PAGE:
Saturday, October 16, 2010

[MISP] A 3fer

Three items, perhaps altogether worth sharing on the list:

1. My KUNM review of "LET ME IN", shot in Los Alamos I believe, audio here 
http://kunm.org/news/audio/101410LETMEIN.MP3  and text below. An inspiring example of elegant moviemaking, in my opinion.  Comment from a NM colleague: "All paid for with NM State Investment loan. With rebate Producers walk away with a couple of hundred thousand dollars in their pockets. Lets hope it makes money so that the state can make 18% return on the net"

2. A logical project for New Mexico?

4:19




3. Interesting quote from Woody Allen:

Woody Allen considers himself to be a lazy filmmaker, said Adam Higginbotham in the London Daily Telegraph. “Look at the guys who are not lazy–say, Steven Spielberg,”says Allen. “They work. They go out on location, and they live in the desert for a year. And they shoot every angle and do everything. I haven‟t the patience.” Allen says he prefers to film in “places that are easy to live in,” like New York or London. He also prefers experienced actors, to whom he can give minimum direction, and shoots the minimum number of takes. “I‟m thinking, there‟s a basketball playoff on tonight, or the Yankees are playing. You know, artistic perfection is not my priority.” Yet when he sees the first cut of one of his films, he‟s always disappointed. “All your grandiose ambitions reduce themselves to, „How can I save this from being an embarrassment?‟” He has felt this way about all his films. When he first saw Manhattan, he was so appalled, he offered to make the studio another film for free. Now 75, he‟s reconciled to never being a great filmmaker–a Fellini or a Kurosawa. “I still delude myself sometimes and think, „Well, maybe you‟ll get lucky and something will come out like that.‟ But you know, after 40, 41 films you start to realize it‟s just not there.”

Jim Terr  Santa Fe, New Mexico, USA    Tel. 505-989-9298  www.JimTerr.com        Over half a million YouTube views - but who's counting?  

Review of “LET ME IN” – KUNM 

            Jim Terr © 2010

I’ve never been so proud to see a movie say “filmed in New Mexico” as I was to see “LET ME IN”, the American remake of the Swedish young vampire film of last year called – in English – LET THE RIGHT ONE IN. That film was a modest hit in the US and a big hit elsewhere, but I never saw it, and without regard to however good the original film supposedly was, the remake is excellent, though possibly not for everybody’s taste.

 

As I’ve implied, I’ve been generally disappointed with the films I’ve seen shot in New Mexico over the past 20-plus years I’ve been paying attention; at least none of them making my personal favorites list. I think my favorite so far as been a locally-produced film, a zombie spoof called ROMEO AND JULIET VS THE LIVING DEAD, which in turn inspired my own project in progress, ZOMBIE VERSUS VAMPIRE.

 

Believe it or not, I’m not a particular fan or expert on either zombie or vampire films; that just happens to be the subject a hand. LET ME IN is about a friendship between a timid and bullied 12-year-old boy and his mysterious neighbor who turns out to be much older than her 12-year-old form, and who knows a thing or two about taking care of bullies. I mean REALLY taking care of bullies.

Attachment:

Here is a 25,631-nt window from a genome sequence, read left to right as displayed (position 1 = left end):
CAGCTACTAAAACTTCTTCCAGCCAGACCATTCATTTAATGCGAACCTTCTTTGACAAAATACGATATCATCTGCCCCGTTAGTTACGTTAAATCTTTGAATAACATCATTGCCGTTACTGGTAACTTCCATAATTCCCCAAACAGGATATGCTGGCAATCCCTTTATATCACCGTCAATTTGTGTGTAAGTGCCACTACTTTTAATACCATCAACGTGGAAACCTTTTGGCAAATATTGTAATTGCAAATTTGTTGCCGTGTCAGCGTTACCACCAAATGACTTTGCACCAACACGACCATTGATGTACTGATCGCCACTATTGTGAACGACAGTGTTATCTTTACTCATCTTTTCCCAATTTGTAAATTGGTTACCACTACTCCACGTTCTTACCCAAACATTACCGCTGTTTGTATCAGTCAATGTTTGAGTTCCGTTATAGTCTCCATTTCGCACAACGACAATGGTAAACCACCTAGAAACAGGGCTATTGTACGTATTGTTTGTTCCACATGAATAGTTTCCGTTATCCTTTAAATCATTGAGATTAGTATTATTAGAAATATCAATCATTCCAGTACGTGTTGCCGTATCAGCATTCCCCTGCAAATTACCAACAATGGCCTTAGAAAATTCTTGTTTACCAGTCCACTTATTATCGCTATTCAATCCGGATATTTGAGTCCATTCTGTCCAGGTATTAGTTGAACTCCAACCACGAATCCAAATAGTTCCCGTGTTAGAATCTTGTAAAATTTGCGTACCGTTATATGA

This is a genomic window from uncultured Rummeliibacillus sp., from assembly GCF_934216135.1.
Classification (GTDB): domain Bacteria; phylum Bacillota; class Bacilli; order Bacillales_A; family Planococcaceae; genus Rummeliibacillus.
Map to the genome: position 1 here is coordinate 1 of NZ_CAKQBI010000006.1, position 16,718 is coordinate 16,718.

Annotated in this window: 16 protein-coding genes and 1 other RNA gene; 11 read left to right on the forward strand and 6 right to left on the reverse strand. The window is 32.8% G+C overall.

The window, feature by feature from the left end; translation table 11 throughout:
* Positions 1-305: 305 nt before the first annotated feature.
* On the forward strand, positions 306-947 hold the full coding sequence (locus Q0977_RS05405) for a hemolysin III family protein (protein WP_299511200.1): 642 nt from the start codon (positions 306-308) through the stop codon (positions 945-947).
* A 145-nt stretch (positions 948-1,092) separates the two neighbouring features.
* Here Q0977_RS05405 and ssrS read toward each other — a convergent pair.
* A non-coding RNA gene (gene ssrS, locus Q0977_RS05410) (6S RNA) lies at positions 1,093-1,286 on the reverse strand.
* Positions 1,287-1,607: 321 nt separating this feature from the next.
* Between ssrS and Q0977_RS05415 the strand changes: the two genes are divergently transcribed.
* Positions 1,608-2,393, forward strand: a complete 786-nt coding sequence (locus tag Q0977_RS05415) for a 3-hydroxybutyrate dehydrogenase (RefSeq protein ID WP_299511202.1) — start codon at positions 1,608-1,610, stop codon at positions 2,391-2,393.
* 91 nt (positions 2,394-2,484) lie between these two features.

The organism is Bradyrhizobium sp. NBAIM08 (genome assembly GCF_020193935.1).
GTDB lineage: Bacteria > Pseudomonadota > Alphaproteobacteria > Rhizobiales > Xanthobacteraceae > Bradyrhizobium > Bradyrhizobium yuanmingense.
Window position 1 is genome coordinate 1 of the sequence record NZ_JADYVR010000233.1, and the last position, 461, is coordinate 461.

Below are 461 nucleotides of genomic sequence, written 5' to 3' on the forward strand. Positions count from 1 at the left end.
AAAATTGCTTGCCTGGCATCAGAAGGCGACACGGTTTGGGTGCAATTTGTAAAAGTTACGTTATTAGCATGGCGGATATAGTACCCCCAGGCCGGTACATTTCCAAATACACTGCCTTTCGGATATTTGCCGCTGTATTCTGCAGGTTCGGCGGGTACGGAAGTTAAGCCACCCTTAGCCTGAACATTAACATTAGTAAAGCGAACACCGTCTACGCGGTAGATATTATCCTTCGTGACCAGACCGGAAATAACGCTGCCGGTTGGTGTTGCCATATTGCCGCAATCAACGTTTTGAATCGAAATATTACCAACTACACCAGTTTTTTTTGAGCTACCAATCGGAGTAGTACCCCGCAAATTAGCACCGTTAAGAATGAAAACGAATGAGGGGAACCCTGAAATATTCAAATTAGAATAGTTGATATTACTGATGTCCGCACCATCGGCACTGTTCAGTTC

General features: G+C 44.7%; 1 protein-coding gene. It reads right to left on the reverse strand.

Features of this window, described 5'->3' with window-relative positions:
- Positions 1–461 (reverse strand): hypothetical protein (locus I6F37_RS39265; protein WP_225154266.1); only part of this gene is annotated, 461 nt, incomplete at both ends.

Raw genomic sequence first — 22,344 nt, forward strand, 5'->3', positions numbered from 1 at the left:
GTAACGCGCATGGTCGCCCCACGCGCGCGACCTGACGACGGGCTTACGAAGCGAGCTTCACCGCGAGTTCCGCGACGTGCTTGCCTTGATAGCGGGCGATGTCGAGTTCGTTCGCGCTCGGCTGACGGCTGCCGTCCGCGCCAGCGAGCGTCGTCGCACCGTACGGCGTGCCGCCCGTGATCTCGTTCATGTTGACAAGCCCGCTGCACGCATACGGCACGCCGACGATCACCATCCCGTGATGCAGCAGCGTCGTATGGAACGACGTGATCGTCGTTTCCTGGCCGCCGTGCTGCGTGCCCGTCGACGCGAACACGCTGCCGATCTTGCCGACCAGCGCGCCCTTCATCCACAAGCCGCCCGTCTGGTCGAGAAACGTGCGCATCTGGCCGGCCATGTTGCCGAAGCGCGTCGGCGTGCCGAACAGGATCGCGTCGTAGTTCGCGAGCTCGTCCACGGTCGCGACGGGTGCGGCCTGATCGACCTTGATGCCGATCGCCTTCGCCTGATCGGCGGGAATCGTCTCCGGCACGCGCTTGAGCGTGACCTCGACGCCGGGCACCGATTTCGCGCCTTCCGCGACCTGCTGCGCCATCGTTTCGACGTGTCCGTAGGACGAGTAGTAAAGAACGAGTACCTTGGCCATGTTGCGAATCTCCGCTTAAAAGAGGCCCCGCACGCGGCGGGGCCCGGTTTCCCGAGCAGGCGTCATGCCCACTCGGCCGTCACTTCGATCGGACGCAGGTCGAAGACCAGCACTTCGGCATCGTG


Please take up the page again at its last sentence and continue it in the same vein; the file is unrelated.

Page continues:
There are some shocking moments of gore in this film, but I really appreciated it more as a young love story, very reminiscent of another Swedish film that was my favorite for many years, MY LIFE AS A DOG. Both are films I wish I had seen when I was closer to that age, and could have used some modeling of inter-species friendship and relating. I’m referring to the male and female species, not the human and vampire species.

 

Everything about LET ME IN is just about perfect, in my opinion: The casting, the acting, the sparseness, the authenticity of the dialogue, the scale of the production, which all takes place with a very small area – Los Alamos, actually, It’s an inspiring example of what had to be a very low-budget film still perfectly crafted in every way, much more engaging than almost any huge-budget, large-scale special effects or action film. The filmmakers very effectively create a small-scale adolescent world where the adults are marginal, unfortunate participants at best.

 

This is an affecting, exciting, fully engaging story with all the elements I appreciate except perhaps outright comedy – and an extra dose of supernatural weirdness at its core. I believe it might be described as, in the best sense, “Gothic” – a genre I always appreciate for some reason.

 

Congratulations to Albuquerque actress Rebekah Wiggins for her nice little role in this film, and the many other local participants in this production. A big “bravo” for all involved in LET ME IN, and to our fair New Mexico for providing an unexpectedly gloomy yet perfect backdrop.

 

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